An enormous royal warship named 'Vasa' sank in 1628 on its maiden voyage, just as it was exiting the Stockholm harbor.  It was the Titanic of its time.  The ship was salvaged in the 1960s and is now housed in a museum built around this gigantic wreck.  The kids loved the interactive screens that enable them to theorize on why the ship sank - too narrow hull?  too much stuff?

Copenhagen: Rosenborg Castle
Up close and personal with the Danish Crown Jewels and a tour of the compact but ornate palace above grounds. Surrounded by a pretty park for a perfect picnic under the trees.

Denmark: Kronborg Castle
After several mentions of the longstanding war between Sweden and Denmark, everything comes together when you experience this massive, cold and lonely fort across the straits from Sweden, home of the reluctant prince of Denmark - Hamlet.

Salzburg: Tour of 'The Sound of Music'

I debated whether to do a personalized and private tour.  But the sing-a-long on the group tour bus (to several favorites from the movie) brought back a flashback of my mother standing at the house gate, waiting to take me to the movie right after school.  We discovered that several venues made up the scenes and one of the most interesting was the gated cemetery at St. Peter's which inspired the Hollywood set for the movie's climactic scene as the family hid in the convent.

Salzburg: Monchsberg 
The fortress on top of the hill is a city unto itself and brings knights, monks and forts to real life.

Vienna:  Hofburg Palace Children's Museum 
The children found an opportunity where a museum spoke to their level of understanding.  They chanced upon a real princess' bedroom and managed to set up a royal banquet table for mom.

Vienna: Imperial War Museum 
My son dragged me there and every so often, following a child through his or her lenses opens up a new family this case, World War Two.  It's not much fun for a mother to take photos of her son posing beside tanks and enemy planes, or for that matter, come across some haunting Nazi uniforms.  But the experience opens up many questions to be answered about what led to these great wars and the events that played out in the end.

New York: Museum of Mathematics 
I have no high-level intellectual understanding of the hands-on monitors but I am sure there is some logic.  Everything is meant to be intuitive for the children of whom there are many to this new and popular site.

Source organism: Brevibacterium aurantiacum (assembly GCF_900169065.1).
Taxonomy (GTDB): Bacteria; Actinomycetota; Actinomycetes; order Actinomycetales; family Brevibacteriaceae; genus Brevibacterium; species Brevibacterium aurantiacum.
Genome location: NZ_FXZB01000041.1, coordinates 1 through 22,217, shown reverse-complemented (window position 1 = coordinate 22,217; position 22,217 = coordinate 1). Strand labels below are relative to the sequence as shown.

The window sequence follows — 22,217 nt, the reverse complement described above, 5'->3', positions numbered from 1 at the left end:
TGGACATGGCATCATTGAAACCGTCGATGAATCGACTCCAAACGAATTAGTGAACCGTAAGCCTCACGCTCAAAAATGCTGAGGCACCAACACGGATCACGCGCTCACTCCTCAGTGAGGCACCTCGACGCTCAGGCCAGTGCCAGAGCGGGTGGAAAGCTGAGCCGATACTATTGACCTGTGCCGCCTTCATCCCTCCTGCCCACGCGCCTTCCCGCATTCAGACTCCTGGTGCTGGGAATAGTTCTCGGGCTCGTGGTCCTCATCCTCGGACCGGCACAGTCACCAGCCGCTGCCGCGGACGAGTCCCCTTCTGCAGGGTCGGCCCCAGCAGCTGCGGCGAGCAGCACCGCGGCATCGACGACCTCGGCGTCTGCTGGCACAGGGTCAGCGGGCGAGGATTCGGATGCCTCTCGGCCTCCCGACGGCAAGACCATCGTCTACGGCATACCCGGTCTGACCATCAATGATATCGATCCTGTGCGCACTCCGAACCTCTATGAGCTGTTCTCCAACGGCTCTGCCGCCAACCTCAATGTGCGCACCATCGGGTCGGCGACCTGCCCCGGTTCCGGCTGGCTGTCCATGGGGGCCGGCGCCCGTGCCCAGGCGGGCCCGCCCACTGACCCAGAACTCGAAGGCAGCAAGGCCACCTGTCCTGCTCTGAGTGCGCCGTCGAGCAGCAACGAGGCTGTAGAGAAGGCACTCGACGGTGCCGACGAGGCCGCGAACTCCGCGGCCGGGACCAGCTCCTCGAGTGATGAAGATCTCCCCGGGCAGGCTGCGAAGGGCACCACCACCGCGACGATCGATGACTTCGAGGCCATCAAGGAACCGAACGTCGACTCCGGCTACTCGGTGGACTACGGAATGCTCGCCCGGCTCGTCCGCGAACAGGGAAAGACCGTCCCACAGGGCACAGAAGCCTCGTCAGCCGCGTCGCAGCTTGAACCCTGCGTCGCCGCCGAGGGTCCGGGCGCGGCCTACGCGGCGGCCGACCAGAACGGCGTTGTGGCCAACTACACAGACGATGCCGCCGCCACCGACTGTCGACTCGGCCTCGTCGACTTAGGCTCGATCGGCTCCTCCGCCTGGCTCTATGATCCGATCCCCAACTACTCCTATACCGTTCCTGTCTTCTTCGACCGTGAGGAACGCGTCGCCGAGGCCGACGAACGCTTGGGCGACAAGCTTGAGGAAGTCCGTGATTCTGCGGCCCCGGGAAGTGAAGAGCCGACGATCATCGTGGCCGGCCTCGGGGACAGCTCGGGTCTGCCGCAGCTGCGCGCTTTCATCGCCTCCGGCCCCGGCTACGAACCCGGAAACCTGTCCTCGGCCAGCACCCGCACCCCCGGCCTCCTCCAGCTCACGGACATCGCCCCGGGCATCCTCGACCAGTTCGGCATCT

New York: Tenement Museum 
This has always been a favorite of mine, especially after a visit to Ellis Island as a carry-over of what immigrant life was like after landing in New York.

New Jersey: Liberty Science Museum
Great exhibitions, particularly the one on gross body issues that involve gas, snot and nose hair.  I won't have to explain anything to my children any longer.  The displays were clear, even I understood them.
My daughter had a chance to 'Be a Surgeon' and operated on a banana with a staple in her gut. And one would have thought that a banana would solve that problem on its own.

Friday, July 19, 2013

A Midsummer Night's Dream

My daughter taking a dip at 10pm. 

Last June, our Swedish friends invited us to join the New York Swedish community at Battery Park to celebrate Midsummer.  My kids and I meandered our way there a little too late because it began to pour heavily just as we arrived.  I stood in the shade, staring at the Statue of Liberty amidst the grey sky and rough waves, determined to have a 'do-over' the next year.  That was assuming my Swedish friends were going to stay on.  They returned back to Sweden in the early part of this year and the 'do-over' became a bit more complex.

So this June, we trekked all the way to Stockholm to visit little Erik's family.  We timed it for June 21 so that we could have the full experience of what is perhaps their most important holiday after Christmas.  Among the Scandinavians, the Swedes are the most observant and enthusiastically celebrate this holiday, a leftover from ancient times to commemorate the summer equinox.  The city wound down on Thursday June 20 as everyone went away to spend time with family and friends, mostly out in the country.  My friends hired a vintage boat to take us through a canal that then led out to the Swedish archipelago, eventually to an island called Grinda.  They were very concerned that it would rain, as tradition dictated year after year.  We packed newly purchased rain gear, only to be rewarded with glorious sunshine throughout our entire time in Sweden.